By Asiphe Mgama
African National Congress (ANC) Member of Parliament, Trevor Bonhomme has died. According to a statement issued by ANC Chief Whip, Jackson Mthembu, Bonhomme passed away Saturday.
“It is with great sadness that the Office of the Chief Whip has learned of the passing of ANC MP comrade Trevor Bonhomme,” said the statement.
He was a deployee from KwaZulu-Natal (KZN), passed away after a long illness on Saturday, 29 July 2017 at the age of 75. He served on the Portfolio Committees on Environmental Affairs and SCOPA as a full and alternate member respectively from the commencement of the 5th term of Parliament until his illness prevented him from traveling.
According to ANC KZN spokesperson Mdumiseni Ntuli, “Bonhomme distinguished himself as an outstanding cadre of the ANC and he had served as a member of parliament since 2006 to date. He joined the struggle at an early age and was active in various structures of the ANC underground, the Mass Democratic Movement, and the United Democratic Front.”
“In 1980 comrade Bonhomme helped to launch the Durban Housing Action Committee campaigning for tenants’ rights across the racial divide. Thereafter, he went on to become a founding member of the United Committee for Concern and the United Democratic Front in Natal.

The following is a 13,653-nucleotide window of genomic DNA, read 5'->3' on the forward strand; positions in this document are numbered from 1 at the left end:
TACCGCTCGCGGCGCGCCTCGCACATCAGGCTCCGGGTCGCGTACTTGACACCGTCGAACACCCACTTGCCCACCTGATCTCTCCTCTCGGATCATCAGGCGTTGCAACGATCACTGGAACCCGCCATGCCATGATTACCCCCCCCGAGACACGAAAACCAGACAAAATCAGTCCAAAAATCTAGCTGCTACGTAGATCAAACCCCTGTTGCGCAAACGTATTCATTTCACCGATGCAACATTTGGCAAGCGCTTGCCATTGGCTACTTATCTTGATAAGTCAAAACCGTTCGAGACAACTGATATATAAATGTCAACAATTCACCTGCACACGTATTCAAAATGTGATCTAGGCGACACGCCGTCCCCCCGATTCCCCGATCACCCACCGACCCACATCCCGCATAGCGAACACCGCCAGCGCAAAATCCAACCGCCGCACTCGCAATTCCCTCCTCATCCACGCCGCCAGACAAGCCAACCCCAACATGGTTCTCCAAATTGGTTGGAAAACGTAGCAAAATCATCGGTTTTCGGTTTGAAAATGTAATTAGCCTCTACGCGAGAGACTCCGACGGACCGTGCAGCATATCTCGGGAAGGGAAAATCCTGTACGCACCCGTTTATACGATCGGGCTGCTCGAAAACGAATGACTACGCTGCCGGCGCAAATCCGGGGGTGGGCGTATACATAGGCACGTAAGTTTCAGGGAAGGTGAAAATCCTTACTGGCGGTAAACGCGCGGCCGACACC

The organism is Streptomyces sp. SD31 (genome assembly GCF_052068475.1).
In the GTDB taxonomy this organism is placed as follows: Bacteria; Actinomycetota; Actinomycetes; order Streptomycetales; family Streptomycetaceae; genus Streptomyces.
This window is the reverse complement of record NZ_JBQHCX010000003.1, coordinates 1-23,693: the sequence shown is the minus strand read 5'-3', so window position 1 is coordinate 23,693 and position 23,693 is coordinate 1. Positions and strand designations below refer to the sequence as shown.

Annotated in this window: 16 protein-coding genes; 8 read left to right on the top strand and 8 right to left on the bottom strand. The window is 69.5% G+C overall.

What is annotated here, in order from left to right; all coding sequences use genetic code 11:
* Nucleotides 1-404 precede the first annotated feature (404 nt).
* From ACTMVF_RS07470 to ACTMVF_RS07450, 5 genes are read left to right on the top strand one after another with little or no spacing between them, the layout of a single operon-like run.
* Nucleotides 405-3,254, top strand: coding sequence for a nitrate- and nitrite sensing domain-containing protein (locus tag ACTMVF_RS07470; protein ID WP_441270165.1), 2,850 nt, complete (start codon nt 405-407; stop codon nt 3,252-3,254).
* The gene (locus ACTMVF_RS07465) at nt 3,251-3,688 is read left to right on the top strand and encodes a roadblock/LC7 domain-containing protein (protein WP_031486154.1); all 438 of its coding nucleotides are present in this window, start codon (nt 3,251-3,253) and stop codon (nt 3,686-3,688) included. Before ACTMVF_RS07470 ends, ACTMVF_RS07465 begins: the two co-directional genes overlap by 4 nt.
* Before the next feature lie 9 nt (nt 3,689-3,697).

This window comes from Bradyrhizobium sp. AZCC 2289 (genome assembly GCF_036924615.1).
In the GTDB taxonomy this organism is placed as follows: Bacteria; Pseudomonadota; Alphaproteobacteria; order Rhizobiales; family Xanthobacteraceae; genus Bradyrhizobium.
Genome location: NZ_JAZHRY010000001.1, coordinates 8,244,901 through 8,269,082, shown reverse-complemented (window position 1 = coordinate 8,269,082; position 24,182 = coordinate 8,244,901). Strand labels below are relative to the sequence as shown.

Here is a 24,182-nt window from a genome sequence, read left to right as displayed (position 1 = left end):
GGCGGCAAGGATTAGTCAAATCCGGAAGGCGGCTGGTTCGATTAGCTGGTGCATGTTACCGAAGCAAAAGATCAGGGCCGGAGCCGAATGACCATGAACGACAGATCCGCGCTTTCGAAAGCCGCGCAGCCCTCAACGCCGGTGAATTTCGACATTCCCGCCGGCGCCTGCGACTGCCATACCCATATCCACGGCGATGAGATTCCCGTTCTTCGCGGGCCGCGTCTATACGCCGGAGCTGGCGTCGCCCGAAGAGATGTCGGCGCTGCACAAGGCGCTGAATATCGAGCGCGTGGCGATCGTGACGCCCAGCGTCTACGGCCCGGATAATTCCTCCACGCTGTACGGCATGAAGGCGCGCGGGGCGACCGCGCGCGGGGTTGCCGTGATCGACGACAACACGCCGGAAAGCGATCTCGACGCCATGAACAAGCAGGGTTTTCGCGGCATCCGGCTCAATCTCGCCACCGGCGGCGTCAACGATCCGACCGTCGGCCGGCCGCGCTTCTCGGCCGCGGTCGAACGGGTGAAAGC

In 1989, days before he was to lead 10 000 protestors for a protest swim at a whites only beach in Durban, he was arrested and imprisoned. He spent two months in prison and was released under restriction. After the unbanning of the ANC in 1990, he formally joined the party and served in various capacities within local government.
He was first deployed to the National Assembly as a Member of Parliament in 2006. In 2013, his attendance in the National Assembly was at 94%. He became ill in 2014 and his attendance dropped thereafter due to his ailing health.
Banhomme is survived by his wife Lorraine, who always stood by him, his children, grandchildren and great grandchildren,” said the statement.
“The ANC in Parliament is deeply saddened to lose a comrade of Cde Banhomme’s calibre. He was a warrior for social justice and a humble people’s servant,” conclude the statement.
“His record of attendance in parliament was also highly commendable. His only absences were on account of his ill health. Cde Bonhomme leaves us a powerful legacy of relentless activism, spotless integrity, and the highest organisational discipline. We will miss his good humour and constant readiness to get down to work.
“[The] ANC dips its revolutionary banner in honour of this outstanding stalwart of our struggle for liberation and social emancipation. The ANC conveys its deepest condolences to his family, relatives, friends, and comrades in our movement,” Ntuli added.